Dear People of the Internet,
Please stop. I do love you more than bacon. But for the love of crumb cake, please heed the following:
1. Stop inviting me to your mafia family. I mean, how many families can I possibly join before I’m killed in the crossfire?
2. Stop sending me messages on LinkedIn, inviting me to invite you to connect on LinkedIn. You arrogant, jammy bastard! Just send me a real connection request. And if you’re truly out of connection requests, as so many claim to be, ask LinkedIn for more. They have the option to grant you more. (Thanks for the info @LewisHowes)
3. Similar to #2, stop sending me messages on LinkedIn, or any platform, inviting me to follow you on Twitter. That’s just so weird, and there is a much easier way to attract a following.
4. Stop sending me Direct Messages on Twitter that say “I’m looking forward to reading your tweets.” Well, what is taking you so long? Stop looking forward to your new life with me and get to it! It’s not like I don’t offer you a daily serving. (perhaps just an issue of semantics)
5. In fact, please stop sending the worst Twitter Auto-DM’s in Human History. Or, if you’re feeling sporting, stop sending all Twitter auto-DMs. (yes, I used to send them. I’ve learned. You can learn too.)
6. Stop calling yourself a social media expert if you’ve tweeted 14 times. Practice makes perfect. REPEAT: you cannot claim to be a social media strategist if you barely use social media. Please feel free to refute this in the comments below.
7. Stop using the TrueTwit validation service on Twitter. You are not eliminating spam. You ARE spam.
8. Stop pretending people’s time is free. It is not. Asking for advice is one thing. Asking for an entire business plan on a silver platter is another (yes, it has happened).
9. Stop asking someone to lunch to pick their brain and then not picking up the tab. Common courtesy. Luckily, this happened to me only once.
10. Stop promising me 5,000 followers in 30 days. What are you racing towards? It’s not success.
11. Don’t do a #FollowFriday on Twitter if you’re not following the person. It boggles the mind.
12. Stop curating a tweetstream that is clearly automated. There is one exception to this rule – a local guy that created an awesome tweetbot – you know who you are. You get special dispensation from #12.
13. Similar to #12, stop tweeting links in every tweet. This is not what social media is for. (thanks @cynthiakahn!)
14. Stop creating Twitter usernames that are impossible to communicate to someone in person. “Hi, I work in social media. I’m @SocilMediSaintLou! Yes, that’s S-O-C-I-L, no there’s no “A” in it. M-E-D-I, now skip the “A” again…” I’m lost. (thanks @Tojosan)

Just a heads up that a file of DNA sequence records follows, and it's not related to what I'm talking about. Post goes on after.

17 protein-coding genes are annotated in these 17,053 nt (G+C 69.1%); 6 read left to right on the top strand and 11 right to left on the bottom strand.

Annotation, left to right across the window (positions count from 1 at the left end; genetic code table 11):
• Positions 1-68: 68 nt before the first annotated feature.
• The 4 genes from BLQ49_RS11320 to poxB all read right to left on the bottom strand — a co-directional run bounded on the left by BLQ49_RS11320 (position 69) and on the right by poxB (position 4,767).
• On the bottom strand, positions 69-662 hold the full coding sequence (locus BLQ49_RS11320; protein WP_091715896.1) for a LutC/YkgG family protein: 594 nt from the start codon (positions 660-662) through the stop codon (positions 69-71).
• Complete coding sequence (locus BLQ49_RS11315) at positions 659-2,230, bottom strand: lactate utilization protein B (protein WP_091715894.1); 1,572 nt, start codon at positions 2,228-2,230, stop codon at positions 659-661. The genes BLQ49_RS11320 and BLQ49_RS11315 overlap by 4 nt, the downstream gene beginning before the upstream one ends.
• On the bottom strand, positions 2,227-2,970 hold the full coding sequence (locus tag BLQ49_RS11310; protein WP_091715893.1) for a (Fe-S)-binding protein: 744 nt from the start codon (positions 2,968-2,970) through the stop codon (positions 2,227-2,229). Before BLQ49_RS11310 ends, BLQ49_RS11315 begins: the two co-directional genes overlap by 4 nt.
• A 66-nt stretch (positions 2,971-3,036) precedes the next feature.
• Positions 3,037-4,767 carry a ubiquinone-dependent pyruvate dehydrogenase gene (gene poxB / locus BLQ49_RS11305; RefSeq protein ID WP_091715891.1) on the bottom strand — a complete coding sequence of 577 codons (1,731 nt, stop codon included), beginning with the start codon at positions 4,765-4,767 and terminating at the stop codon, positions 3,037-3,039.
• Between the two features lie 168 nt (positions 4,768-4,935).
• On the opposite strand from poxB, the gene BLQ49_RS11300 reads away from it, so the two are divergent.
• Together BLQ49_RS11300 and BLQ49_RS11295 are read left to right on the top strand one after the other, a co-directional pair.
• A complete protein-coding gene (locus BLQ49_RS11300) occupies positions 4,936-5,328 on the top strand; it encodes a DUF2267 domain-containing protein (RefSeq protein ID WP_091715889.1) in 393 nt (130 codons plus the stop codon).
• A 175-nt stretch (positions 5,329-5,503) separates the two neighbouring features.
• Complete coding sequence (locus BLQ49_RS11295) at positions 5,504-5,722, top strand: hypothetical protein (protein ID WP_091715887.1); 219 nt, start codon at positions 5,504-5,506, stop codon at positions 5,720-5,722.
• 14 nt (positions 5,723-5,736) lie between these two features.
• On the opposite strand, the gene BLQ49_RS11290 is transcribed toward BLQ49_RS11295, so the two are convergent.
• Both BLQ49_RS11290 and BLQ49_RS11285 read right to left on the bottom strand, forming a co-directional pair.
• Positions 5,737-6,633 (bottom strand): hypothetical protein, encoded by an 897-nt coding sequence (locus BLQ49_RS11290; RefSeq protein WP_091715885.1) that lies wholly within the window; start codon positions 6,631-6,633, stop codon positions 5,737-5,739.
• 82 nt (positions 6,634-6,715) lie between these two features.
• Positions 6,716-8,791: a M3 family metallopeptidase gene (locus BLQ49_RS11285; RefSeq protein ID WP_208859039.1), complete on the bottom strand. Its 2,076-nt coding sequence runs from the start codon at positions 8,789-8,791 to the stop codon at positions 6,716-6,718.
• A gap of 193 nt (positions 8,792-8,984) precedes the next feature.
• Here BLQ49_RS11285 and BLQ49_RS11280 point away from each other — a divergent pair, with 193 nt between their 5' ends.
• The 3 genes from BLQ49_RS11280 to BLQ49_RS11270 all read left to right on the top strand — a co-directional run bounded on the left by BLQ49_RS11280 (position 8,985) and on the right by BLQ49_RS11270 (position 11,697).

15. Stop saying you don’t have time to use social media. Make time. Evenings are good.
16. Employers, stop restricting the social media usage of your employees. Studies have shown that occasional wandering of the brain is actually good for overall productivity. And you allow people to take smoke breaks, which is slowly killing them and raising your health insurance premiums. Oh wait, you don’t allow smoking on your company’s campus, which means employees have to go out and practically stand in traffic in order to smoke. Yeah, Twitter and Facebook… it’s not so bad.
17. Stop looking for a job with no LinkedIn presence. Learn how to use this tool, and do not dismiss it as a tool merely for job seekers. That will keep you, the gainfully employed, from creating a complete, informative profile until that unfortunate moment when you lose your job. At that point in time, you will not be mentally capable of doing your very best thinking, which will keep you from pulling together your very best resume and LinkedIn profile. Treat your LinkedIn profile like a living, breathing organism.
18. Stop saying you don’t have anything to blog about. You’re a business? That is interesting to me. You can blog about it. Chris Brogan runs a newsletter that will send you ten blog post ideas every Monday morning.
19. Stop taking it so personally. An unfollow is just an unfollow. It’s not you. Maybe it is you. You don’t have time to care, and reacting to the criticism of one person is a knee-jerk reaction. And whatever a “knee-jerk reaction” is, it doesn’t sound good.
20. Stop being afraid to be yourself. Tweet. Do a podcast. Go on video. Public speak. You’re not that bad, and 75% of people are more fearful of this stuff than you are. Trust me.
BONUS – apparently blog posts like this are a pet peeve of some. In response to my tweet asking for ideas for this blog post in exchange for full attribution, I received the tweet below. Point well taken.